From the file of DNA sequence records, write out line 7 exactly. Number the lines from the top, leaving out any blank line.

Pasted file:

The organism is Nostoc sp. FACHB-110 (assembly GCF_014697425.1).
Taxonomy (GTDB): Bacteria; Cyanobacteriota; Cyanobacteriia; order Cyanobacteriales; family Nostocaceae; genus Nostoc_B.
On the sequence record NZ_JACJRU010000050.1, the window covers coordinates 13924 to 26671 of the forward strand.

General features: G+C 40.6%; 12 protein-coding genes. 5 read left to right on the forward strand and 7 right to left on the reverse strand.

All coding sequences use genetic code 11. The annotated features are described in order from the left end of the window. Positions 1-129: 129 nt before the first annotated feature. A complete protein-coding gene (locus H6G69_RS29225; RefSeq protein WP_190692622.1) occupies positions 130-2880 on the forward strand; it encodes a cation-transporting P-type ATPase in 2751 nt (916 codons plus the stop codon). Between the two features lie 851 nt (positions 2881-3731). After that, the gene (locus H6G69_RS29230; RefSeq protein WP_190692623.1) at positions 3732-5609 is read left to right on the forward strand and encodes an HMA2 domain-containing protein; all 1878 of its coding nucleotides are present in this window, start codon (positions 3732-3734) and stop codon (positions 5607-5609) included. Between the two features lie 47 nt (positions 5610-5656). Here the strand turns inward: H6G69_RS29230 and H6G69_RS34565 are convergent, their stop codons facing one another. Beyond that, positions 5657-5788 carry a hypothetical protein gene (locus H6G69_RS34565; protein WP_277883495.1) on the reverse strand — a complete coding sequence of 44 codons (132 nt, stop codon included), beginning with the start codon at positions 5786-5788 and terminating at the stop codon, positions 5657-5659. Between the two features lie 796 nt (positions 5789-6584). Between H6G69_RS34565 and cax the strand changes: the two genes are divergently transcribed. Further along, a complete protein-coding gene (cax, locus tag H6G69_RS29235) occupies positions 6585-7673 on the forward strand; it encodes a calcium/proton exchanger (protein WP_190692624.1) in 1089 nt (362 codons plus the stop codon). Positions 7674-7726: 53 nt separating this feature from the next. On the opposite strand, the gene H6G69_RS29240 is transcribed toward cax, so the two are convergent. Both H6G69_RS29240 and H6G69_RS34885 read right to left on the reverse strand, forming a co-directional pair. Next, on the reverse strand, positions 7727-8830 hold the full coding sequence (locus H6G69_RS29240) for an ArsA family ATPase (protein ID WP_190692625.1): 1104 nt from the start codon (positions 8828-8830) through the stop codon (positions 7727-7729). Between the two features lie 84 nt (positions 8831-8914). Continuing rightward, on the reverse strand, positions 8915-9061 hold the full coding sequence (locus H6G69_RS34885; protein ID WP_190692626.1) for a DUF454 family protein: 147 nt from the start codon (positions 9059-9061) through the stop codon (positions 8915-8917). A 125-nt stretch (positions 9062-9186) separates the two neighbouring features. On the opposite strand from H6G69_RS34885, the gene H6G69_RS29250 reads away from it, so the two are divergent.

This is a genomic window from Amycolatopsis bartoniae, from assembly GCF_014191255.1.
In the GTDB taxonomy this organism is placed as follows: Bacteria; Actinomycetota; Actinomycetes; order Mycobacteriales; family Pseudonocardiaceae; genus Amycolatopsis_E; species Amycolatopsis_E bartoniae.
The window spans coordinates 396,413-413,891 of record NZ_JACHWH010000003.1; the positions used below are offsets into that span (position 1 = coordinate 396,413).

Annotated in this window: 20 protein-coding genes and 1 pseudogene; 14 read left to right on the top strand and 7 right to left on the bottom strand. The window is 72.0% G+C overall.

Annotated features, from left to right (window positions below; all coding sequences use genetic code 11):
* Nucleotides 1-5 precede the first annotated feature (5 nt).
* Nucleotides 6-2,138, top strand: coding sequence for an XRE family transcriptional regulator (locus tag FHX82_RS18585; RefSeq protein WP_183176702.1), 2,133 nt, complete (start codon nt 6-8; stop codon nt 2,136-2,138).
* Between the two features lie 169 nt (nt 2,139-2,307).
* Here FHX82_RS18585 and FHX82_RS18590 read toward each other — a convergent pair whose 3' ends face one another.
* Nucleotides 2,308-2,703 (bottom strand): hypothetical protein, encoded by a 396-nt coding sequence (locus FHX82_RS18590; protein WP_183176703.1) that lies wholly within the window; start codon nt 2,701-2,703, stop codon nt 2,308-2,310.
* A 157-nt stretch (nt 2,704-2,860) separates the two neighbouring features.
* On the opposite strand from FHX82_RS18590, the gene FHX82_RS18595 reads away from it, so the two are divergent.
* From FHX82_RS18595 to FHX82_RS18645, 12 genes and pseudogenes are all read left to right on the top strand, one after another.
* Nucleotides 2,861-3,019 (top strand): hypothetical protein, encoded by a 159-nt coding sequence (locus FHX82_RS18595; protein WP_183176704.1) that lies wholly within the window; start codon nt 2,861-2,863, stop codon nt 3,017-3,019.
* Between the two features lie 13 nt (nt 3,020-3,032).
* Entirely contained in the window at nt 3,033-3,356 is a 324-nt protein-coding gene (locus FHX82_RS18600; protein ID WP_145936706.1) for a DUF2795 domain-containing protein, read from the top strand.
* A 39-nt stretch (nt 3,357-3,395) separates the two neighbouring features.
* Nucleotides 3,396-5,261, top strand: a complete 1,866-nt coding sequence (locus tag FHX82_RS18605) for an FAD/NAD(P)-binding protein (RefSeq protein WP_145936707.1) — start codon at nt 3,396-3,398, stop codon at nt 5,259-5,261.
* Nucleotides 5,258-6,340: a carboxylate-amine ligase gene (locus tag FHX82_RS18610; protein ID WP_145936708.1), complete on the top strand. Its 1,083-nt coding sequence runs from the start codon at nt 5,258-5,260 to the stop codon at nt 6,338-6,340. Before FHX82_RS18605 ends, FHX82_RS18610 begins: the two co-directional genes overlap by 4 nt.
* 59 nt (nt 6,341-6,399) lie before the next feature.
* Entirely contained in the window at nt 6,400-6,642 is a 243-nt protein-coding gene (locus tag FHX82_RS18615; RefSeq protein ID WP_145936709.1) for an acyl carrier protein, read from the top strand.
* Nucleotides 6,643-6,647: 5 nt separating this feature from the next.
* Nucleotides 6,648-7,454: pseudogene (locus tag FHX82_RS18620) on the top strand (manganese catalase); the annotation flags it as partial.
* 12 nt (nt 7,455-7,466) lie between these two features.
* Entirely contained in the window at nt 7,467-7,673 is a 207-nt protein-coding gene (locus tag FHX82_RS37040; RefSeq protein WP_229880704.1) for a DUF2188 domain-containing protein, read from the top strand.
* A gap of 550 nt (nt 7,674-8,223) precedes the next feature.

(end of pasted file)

In the GTDB taxonomy this organism is placed as follows: Bacteria; Actinomycetota; Actinomycetes; order Mycobacteriales; family Pseudonocardiaceae; genus Amycolatopsis_E; species Amycolatopsis_E bartoniae.